I also encourage my patients to learn to ask for hugs from their loved ones. A therapeutic hug, one designed to calm the nervous system, requires some instruction. A good hug must be wholehearted. You can’t do it halfway. Two people, the hugger and the “huggee,” face each other and embrace each other with their full bodies touching. Yes, it is intimate. The hugger should be focused on the huggee with purposeful intention to offer comfort. It is literally a heart-to-heart experience: The heartbeat of the hugger can regulate the heartbeat of the huggee. Lastly and very important, the hugger must embrace the huggee until the huggee is ready to let go and not a moment before.

The paradox of hugs is that though they are quintessentially physical, they can also be enacted mentally. I often invite my patients, if it feels right for them, to imagine someone they feel safe with, including me, holding them. This works because the brain does not know the difference between reality and fantasy in many ways.

Gretchen, for example, sometimes feels small and scared. I know her well, so I can tell just by looking when she is being triggered into shame. To help her feel better, I intervene using fantasy. “Gretchen,” I say, “can you try to move that part of you that’s feeling shame right now to the chair over there?” I point to a chair in my office. “Try to separate from that part of you,” I continue, “so you can see it from the eyes of your present-day calm and confident self.”

I gesture with my hands to convey a part of her coming out of her body and joining the two of us on the chair a few feet away. Gretchen visualizes in the chair the shame-filled part of her — in her case, her 6-year-old self. In this fantasy, Gretchen hugs and soothes the 6-year-old. Sometimes, however, that 6-year-old wants me, not Gretchen’s adult self, to hug her. I invite Gretchen to imagine that I am hugging the girl. In this way, I “pretend hug” many of my patients without actually touching them.

I still have my Freudian-trained self sitting over my shoulder, judging the use of “real” hugs in treatment. So even when I think a physical hug would be therapeutic, I continue to rely on fantasy. And ultimately, I believe it better for the patient to learn to self-soothe, and that is an ability that fantasy cultivates.

But sometimes, as in Gretchen’s case, actual touch changes something deep. It seems, at those times, that there is no substitute for the real thing.

Nissan Reuven ben Felice Feiga Gittel

Please daven for him. He has undergone many many very difficult trials. 

The Source Of Parnassa

The last section of Parshas Emor discusses the Mekallel, the man who cursed the Name of Hashem. After describing the man’s crime, the instructions from Hashem for punishment, and the execution of that punishment, the section closes with, “Uvnei Yisrael Asu Kaasher Tzivah Hashem Es Moshe,” “And Bnei Yisrael did according to what Hashem commanded Moshe” (24:23). This seems quite redundant; the Pasuk already described how Bnei Yisrael performed the prescribed punishment of stoning! What does this Pasuk add to our understanding of the story?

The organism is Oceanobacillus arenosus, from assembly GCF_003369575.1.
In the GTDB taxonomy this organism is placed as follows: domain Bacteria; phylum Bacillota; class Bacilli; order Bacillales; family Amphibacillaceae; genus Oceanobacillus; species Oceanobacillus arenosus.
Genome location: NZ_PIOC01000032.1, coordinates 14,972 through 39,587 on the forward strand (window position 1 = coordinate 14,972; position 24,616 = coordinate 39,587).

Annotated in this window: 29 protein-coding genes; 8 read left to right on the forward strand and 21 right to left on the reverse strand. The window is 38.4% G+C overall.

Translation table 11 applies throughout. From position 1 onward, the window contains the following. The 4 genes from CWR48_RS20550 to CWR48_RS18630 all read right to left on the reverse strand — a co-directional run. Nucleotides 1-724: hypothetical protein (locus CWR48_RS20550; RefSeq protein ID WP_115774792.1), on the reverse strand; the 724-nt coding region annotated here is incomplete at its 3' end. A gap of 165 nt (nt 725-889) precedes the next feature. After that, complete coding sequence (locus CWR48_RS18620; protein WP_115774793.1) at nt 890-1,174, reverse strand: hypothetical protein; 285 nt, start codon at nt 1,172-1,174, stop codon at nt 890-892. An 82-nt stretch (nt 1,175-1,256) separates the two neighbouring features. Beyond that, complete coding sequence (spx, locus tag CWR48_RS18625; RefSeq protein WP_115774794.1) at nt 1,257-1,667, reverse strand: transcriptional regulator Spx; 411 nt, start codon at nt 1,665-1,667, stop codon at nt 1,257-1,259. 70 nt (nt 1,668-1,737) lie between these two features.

Another question arises from a Midrash about the motivations of the Mekallel. The Midrash comments that what drove the Mekallel to “go out” (24:10) and curse the Name of Hashem was the previous section about the Lechem HaPanim. The Torah states that the Kohanim eat the Lechem upon removing it from the Shulchan a full week after it is placed there. According to the Midrash, the concept that the Kohanim were serving Hashem with cold, stale bread was so upsetting that he was moved to commit his crime. This, too, seems very strange – how could such a seemingly small issue drive someone to such a severe offense?

The Tolna Rebbe Shlita answers both questions by explaining the Midrash allegorically. The Mekallel was not upset about bread in the literal sense. Rather, he was troubled by the symbolism of the bread. Throughout Tanach and the Midrash, bread symbolizes Hashem’s providing us with Parnassah, sustenance. The Lechem HaPanim is one manifestation of this symbolism. Indeed, the Gemara (quoted by the Rambam as practical Halacha) states that because the Lechem HaPanim is the vehicle of Hashem’s sustenance to Bnei Yisrael, the Kohanim who remove the old bread must simultaneously slide the new bread on so that there will not be a break in the “conduit.” It was this concept of Hashem’s Parnassah, the idea that Hashem is personally and actively involved with providing for His creations, that bothered the Mekallel. He believed that the bread was cold and stale, i.e. there was no such involved, loving connection with Hashem. What he failed to recognize was that, as Chazal say, the bread stayed warm and fresh from week to week, i.e. this close relationship does exist. It was this philosophical error that caused the Mekallel to commit the offense that he did.

Finally, the Pasuk concludes by saying that “Bnei Yisrael did as Hashem commanded.” Despite the presence of such a strong challenge to the idea Hashem’s influence in the world, Bnei Yisrael remained steadfast in their belief in Hashem.

May we always know where our parnassa comes from!!!

Rabbi Nisson Wolpin z"l

BROOKLYN - Rabbi Nisson Wolpin, z”l, a pioneer of Torah journalism who worked closely with gedolei Yisrael for decades in his position at the helm of the Jewish Observer magazine, was niftar late Monday night, 29 Nisan. He was 85 years old.